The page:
The Microsoft Rich Text Format files created by OpenJade are quite attractive in overall appearance. However, they did not conform with many of the corporate level standards for formatted Word documentation files.

A local DSSSL stylesheet (Local.DSL) was written to override several of the default DocBook DSSSL settings and bring them into alignment with corporate standards. However, this did not address the need to set standardized Word style identifiers names in the documents.

To solve this problem, a reformatter was needed as the final stage of the document pipeline. It accesses Word as a COM object in order to traverse the table, figure, heading, and section level style identifiers at the various levels of the generated RTF document's object model. During traversal, it renames style identifiers to conform with those provided in a Microsoft Word Document Template (.DOT) file handed out as a standard by our local reprographics department.

After this conversion, the post-processor saves the finished document in Microsoft Word document format.

None of the post-processing tasks were particularly difficult. Once the COM interface to a Win32 application is well understood, that application devolves into just another library in the hands of a Python developer.

Return On Investment

The assumptions used to derive the return on investment (ROI) figures presented here are conservative.

I spent the bulk of 2001 developing a system using the ideas in this paper to automatically translate content from a BEACON visual programming language file directly into a Word document. In 2002 I also made significant revisions to the software. My total effort in development, maintenance, and support was about half time over a two year period.

Between the years 2002 and 2003, my department had 5 ongoing projects at various stages of development ranging in complexity from 30 visual programming files to as many as 150, perhaps 75 on average.

During each of these years for each of those projects, there were at least 2 major mandated releases where the important contents of every file had to be peer reviewed: examined in detail by no less than 3 engineers simultaneously (moderator, author, and inspector).

Each of these releases required that every visual programming file be rendered into a viewable hard copy format containing all of its diagrams; and a cross-referenced table of all identifiers in every diagram with storage classes, ranges, initial values, documentation, and other fields.

The visual programming language GUI application, BEACON, has no comprehensive hardcopy generator. Instead, it would take an entry level engineer working under moderate supervision to inspect the file with BEACON running on UNIX over a UNIX to Win32 X terminal emulator, manually transferring text from the X terminal into an open Word document.

The least complex of these files (about 20%) would take half a day. The bulk of the files (60%) would take an entire day on average. The most complex of these files (about 20%) would take at least 2 days.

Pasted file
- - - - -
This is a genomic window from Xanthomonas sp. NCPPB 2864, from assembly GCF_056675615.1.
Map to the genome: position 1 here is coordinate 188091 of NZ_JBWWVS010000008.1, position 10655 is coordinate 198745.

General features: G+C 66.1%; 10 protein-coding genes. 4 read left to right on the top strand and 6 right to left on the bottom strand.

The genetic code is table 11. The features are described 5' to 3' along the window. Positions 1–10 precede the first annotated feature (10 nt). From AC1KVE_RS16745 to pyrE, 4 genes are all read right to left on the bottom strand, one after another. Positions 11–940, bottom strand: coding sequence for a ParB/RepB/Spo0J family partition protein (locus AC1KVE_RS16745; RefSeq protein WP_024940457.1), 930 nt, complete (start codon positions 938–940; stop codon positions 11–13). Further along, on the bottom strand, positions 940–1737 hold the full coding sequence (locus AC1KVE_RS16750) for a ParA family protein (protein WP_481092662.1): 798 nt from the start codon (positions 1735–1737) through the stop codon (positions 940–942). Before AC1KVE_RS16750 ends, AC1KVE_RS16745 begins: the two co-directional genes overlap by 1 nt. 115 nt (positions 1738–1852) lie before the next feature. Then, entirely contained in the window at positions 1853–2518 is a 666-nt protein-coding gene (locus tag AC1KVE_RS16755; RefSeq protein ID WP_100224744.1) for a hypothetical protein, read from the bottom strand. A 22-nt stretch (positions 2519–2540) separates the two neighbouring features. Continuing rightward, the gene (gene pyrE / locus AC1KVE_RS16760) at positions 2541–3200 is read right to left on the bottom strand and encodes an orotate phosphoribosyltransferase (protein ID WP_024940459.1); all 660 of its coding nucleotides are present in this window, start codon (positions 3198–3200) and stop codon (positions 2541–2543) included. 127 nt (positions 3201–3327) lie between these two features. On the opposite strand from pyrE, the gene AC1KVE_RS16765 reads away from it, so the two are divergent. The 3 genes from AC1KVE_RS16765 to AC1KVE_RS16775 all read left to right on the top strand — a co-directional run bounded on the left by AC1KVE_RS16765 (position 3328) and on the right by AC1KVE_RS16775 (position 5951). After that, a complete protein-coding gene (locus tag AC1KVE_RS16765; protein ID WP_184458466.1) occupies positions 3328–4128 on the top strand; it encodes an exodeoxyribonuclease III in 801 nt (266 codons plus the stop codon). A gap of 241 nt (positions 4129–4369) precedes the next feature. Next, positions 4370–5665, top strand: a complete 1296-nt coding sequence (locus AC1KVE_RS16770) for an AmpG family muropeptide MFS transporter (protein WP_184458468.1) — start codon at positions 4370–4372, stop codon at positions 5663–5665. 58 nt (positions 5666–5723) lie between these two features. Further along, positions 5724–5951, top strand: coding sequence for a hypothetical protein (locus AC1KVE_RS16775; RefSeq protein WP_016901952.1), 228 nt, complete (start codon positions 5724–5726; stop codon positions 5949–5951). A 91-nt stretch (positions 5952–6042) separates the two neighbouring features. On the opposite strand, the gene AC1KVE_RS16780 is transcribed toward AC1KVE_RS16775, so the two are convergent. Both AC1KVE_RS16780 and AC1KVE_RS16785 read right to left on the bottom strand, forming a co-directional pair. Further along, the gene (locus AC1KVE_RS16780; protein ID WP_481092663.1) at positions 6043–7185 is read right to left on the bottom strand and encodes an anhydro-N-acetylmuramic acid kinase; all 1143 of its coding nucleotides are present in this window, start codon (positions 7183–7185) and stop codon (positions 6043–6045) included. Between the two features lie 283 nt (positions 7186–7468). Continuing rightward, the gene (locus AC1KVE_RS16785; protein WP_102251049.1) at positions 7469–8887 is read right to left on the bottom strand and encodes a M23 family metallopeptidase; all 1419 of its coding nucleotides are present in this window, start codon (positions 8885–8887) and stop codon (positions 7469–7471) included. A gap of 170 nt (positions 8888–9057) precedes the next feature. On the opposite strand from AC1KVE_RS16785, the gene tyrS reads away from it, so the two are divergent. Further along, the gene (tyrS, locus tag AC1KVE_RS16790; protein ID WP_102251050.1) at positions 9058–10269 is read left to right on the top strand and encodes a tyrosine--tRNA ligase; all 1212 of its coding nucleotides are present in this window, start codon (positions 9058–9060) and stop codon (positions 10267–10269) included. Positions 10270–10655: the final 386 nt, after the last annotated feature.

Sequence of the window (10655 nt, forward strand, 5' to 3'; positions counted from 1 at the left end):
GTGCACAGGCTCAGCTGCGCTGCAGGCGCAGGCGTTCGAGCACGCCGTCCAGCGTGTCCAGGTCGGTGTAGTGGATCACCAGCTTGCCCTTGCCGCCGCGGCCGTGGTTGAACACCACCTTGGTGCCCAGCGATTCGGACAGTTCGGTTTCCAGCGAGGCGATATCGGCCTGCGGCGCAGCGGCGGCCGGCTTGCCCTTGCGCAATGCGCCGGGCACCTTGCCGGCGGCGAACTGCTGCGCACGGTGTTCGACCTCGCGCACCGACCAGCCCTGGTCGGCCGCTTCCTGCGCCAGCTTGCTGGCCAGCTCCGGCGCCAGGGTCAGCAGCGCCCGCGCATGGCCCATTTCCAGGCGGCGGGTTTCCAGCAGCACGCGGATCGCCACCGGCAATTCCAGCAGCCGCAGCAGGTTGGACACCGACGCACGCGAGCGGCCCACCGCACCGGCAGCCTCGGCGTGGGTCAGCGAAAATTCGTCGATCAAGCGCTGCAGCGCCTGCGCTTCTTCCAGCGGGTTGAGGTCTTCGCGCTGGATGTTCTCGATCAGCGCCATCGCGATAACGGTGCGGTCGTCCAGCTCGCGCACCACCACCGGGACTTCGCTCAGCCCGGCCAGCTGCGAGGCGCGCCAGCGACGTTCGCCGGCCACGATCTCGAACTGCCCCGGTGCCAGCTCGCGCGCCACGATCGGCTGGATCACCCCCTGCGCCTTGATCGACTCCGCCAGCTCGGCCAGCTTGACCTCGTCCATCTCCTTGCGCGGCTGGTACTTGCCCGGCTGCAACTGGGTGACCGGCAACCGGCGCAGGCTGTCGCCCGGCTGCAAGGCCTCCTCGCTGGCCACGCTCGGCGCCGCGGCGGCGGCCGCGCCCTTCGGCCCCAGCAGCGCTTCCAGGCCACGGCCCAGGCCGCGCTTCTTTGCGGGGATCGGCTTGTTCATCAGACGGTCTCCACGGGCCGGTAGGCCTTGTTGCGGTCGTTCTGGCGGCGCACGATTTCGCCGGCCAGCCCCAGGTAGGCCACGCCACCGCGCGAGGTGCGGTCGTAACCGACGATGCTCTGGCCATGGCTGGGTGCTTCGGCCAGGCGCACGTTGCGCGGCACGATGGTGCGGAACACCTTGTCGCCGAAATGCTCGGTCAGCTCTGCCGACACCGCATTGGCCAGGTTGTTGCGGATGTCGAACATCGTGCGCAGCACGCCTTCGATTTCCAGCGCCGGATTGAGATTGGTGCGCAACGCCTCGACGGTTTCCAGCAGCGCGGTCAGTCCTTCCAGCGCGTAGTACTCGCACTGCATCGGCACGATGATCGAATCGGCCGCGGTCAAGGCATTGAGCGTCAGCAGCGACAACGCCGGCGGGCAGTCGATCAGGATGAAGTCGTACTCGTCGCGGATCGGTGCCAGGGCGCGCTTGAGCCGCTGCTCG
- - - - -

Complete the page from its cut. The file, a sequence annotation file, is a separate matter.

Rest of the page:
This stood to waste significant engineering labor that was better spent in improving the quality of my department's software products.

Each project release:       1/5 * 75 *  4 hours     =           60  hours
                            3/5 * 75 *  8 hours     =          360  hours
                            1/5 * 75 * 16 hours     =          240  hours
                                                               660  hours

Two major releases per year:        * 2             =        1 320  hours
Five projects needing releases:     * 5             =        6 600  hours
Two year period (2002-2003)         * 2             =       13 200  hours
Total effort avoided:                                       13 200  hours

Automated releases over 2 year period:                         160  hours
My effort (12 * 140 hours per labor month):                  1 680  hours
Total investment:                                            1 840  hours

Net effort avoided, 2002-3:                                 11 360  hours
Net cost avoided by customers 2002-3 at $100/hour        1 136 000  dollars
Net labor years avoided at 1680 hours/year:                   6.76  years
Head count avoided per year:                                  3.38  people

ROI (Total effort avoided / total invested) 2002-3:           7.17

From the table above, the return on investment for automating the generation of documentation just for formal releases to customers clearly helped my department avoid a substantial amount of manual labor cost.

Python and DocBook together proved to be a formidable combination for eliminating a real-world business process bottleneck.


The decision of my department to adopt Python and to allow me to use it along with another open standard, DocBook, has been vindicated by a substantial return on investment over a medium term period of time, even if only in terms of documentation costs avoided.